The Korean Sailors

    “The Korean Sailors,” Ensign, Apr. 1975, 34

    The Korean Sailors

    As I watched the big ship moving majestically up the Willapa River past my home in Raymond, Washington, 12 years ago, I noted an unfamiliar flag and a strange name. Curiosity prompted me to find the flag in the dictionary. It was Korean.

    It was the first, and as far as I know the only, Korean ship to dock in Willapa Harbor to load logs.

    Later that day I noticed a Korean sailor seated on a culvert by our driveway. I felt strangely drawn to him, but I didn’t feel safe talking to sailors that I didn’t know. When I looked out later, he had gone.

    That evening my husband and I were watching television while our children played on the lawn. Suddenly we looked up to see the children in the doorway. Our 13-year-old son had the Korean sailor by the hand and said, “Dad, Mom, I want you to meet Lee. He is a good man.”

    Lee knew little English, but he managed to convey his thoughts to us. He was lonely for his family. His oldest daughter was about the age of our eight-year-old girl. Our son was right: Lee was a good man, and his goodness shone through.

    We welcomed him and his shipmates into our family. Our yard became the scene of many happy games as the Korean sailors played with our children. But Lee was our special guest. He ate several meals with us and we took him clam digging. He took us aboard his ship. He went to Sunday School and sacrament meeting with us.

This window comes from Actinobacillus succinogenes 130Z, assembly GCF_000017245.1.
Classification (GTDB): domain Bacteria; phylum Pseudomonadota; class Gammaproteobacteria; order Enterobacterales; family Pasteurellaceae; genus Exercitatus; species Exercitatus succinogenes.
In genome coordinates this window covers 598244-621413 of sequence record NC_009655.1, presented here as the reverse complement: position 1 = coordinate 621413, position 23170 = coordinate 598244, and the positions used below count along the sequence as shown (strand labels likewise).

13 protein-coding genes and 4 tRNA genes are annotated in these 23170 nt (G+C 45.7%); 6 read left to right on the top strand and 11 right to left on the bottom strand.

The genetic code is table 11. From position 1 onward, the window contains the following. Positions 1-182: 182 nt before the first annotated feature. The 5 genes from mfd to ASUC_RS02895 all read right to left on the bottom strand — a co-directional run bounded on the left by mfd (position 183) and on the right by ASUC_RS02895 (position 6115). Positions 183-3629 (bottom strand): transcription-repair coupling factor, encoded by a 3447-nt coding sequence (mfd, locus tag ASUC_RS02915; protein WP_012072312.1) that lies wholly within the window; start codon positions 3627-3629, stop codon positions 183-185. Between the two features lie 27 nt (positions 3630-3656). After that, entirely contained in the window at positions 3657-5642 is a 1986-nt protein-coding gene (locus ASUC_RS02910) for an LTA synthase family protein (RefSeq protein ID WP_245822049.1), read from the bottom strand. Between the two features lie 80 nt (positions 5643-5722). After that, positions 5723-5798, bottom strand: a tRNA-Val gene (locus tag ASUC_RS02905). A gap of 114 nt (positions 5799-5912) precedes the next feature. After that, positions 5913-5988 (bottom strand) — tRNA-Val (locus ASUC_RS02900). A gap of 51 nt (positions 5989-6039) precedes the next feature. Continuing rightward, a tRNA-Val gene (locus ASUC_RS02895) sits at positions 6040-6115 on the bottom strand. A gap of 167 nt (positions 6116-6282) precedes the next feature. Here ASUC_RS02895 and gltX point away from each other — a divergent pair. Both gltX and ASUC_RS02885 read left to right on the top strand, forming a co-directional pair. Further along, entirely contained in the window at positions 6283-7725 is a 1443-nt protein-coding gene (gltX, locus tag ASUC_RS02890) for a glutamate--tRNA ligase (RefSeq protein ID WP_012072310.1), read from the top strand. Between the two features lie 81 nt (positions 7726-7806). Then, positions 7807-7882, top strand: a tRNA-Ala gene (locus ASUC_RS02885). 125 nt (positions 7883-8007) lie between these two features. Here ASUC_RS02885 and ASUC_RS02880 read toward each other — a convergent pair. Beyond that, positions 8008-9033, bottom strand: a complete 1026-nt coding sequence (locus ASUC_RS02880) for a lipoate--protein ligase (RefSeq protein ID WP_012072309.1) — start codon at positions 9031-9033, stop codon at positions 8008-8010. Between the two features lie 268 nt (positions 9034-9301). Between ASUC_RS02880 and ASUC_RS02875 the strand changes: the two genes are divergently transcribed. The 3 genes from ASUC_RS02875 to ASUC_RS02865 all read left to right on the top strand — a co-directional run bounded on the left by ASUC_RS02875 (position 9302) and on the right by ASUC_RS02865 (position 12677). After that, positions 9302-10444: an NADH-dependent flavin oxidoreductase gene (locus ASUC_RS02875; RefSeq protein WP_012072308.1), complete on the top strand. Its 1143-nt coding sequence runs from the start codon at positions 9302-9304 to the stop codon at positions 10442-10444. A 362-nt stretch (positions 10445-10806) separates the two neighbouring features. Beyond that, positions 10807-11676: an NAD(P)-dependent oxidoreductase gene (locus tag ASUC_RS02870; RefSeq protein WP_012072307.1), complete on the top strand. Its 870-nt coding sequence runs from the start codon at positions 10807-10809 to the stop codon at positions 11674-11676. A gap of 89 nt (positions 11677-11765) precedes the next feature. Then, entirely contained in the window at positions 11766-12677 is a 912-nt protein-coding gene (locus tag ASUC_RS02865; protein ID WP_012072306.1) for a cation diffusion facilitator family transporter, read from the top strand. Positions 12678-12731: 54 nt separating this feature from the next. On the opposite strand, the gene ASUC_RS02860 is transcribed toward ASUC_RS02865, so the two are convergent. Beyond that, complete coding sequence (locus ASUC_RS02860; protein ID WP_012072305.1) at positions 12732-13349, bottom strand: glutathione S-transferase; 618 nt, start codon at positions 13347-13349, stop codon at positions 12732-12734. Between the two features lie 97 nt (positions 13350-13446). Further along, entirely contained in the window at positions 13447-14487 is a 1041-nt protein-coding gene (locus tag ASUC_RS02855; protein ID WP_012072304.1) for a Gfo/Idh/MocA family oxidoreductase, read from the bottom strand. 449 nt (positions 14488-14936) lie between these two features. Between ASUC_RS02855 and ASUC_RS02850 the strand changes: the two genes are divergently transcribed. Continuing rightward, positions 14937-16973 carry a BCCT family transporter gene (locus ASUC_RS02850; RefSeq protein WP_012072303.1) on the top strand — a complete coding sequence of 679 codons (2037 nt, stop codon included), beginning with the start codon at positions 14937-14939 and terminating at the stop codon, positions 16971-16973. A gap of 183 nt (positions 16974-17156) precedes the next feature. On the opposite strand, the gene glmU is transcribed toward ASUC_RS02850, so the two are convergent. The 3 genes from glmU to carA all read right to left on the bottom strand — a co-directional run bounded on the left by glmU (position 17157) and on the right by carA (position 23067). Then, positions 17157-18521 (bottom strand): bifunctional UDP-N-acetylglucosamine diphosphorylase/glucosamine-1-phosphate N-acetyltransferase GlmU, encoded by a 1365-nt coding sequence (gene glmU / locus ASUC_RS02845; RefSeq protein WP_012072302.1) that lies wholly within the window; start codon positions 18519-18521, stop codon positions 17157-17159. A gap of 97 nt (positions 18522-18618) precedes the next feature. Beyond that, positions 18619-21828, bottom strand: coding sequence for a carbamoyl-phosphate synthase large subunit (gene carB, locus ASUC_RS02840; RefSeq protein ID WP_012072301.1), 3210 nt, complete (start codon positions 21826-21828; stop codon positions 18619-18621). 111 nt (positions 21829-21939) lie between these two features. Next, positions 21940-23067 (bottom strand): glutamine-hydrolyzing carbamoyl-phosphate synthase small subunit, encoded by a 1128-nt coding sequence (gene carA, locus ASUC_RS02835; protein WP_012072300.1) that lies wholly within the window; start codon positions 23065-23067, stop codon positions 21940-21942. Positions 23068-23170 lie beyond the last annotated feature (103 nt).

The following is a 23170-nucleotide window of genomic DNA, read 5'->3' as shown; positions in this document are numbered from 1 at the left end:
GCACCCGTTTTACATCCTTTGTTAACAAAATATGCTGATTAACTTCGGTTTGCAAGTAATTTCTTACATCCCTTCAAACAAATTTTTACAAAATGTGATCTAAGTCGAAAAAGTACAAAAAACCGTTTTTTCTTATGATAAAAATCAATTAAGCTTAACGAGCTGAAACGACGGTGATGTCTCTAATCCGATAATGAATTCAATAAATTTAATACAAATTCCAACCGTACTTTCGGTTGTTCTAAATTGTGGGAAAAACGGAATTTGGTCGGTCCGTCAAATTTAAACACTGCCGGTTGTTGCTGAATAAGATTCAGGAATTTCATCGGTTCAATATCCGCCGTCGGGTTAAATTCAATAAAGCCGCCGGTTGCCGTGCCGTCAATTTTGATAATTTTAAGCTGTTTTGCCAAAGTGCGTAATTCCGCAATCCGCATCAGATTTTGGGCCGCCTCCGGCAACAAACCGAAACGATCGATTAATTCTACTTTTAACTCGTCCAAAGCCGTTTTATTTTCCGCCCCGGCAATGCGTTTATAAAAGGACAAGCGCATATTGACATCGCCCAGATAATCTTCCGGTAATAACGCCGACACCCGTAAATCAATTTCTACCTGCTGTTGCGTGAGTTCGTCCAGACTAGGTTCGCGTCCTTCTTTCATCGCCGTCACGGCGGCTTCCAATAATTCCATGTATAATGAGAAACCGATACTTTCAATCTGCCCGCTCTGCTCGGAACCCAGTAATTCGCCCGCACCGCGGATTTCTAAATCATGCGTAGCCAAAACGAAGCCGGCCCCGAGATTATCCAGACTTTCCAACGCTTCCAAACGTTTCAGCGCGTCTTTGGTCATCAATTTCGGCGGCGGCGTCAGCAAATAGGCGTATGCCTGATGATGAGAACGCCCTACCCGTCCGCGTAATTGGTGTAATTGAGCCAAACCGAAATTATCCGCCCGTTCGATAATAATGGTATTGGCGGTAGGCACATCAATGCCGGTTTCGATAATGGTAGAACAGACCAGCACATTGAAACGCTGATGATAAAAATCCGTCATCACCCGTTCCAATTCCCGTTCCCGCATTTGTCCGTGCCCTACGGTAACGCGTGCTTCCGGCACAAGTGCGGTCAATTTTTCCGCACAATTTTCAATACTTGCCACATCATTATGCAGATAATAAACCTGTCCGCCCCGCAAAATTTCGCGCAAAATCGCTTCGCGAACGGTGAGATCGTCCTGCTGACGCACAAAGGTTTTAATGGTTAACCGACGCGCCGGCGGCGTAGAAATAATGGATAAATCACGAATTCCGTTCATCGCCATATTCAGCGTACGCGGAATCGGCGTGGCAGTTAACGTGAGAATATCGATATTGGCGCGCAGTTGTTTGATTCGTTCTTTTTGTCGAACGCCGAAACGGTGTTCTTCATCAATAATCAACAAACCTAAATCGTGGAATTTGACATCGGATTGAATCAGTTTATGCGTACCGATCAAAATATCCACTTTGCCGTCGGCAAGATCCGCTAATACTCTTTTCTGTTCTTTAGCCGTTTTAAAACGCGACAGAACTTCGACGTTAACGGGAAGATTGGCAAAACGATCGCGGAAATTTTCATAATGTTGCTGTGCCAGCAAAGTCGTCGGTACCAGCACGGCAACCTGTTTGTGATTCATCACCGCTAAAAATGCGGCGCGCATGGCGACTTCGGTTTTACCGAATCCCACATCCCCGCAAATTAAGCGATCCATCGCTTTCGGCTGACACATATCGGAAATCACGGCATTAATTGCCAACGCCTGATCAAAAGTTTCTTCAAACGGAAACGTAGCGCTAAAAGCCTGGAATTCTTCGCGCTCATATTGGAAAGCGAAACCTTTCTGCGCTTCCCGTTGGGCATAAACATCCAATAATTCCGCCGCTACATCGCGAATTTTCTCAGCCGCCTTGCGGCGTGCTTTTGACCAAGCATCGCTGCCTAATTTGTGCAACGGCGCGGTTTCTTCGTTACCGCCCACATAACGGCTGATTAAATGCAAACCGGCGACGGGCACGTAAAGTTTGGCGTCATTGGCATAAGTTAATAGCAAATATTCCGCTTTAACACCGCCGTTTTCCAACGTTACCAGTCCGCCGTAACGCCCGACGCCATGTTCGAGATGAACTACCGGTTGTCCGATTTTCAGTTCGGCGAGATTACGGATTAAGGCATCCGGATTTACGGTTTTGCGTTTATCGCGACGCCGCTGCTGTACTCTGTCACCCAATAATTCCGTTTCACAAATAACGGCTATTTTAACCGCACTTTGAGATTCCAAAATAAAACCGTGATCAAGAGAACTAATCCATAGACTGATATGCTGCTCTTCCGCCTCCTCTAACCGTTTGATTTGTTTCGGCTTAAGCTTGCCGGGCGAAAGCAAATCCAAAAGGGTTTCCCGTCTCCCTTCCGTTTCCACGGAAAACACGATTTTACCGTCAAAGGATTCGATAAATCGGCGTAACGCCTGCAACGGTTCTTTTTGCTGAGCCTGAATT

He wanted to learn about the gospel, so our married daughter, Betty, invited Lee to bring his friends to a meeting with the missionaries. About a dozen Koreans came. There seemed to be a bond between Lee and us; he could understand quite well, even though he spoke very broken English. He relayed his understanding to the others.

    Betty and her husband had a small bus, so they invited the Koreans to go to the scheduled district conference. Six of them, including Lee, went.

    When they returned, everyone was excited. Five of the Koreans had been baptized! It seems President Don C. Woods knew a little Korean, and he talked to the men between conference sessions. When the five expressed the desire to be baptized, he interviewed them; then, accompanied by many Saints, they went to the nearby river and were baptized. In the afternoon session the new converts were confirmed and given the Aaronic Priesthood.

    We were astounded! Lee expressed his feelings to us. Touching his heart, he said he knew “in here” it was true. He felt the others did, too.

    When the ship sailed, part of our hearts went with it. Lee had become part of our family. Since then we have only seen him twice, but we have exchanged many letters with him, his wife, and his daughters. Lee has remained faithful and his whole family has joined the Church.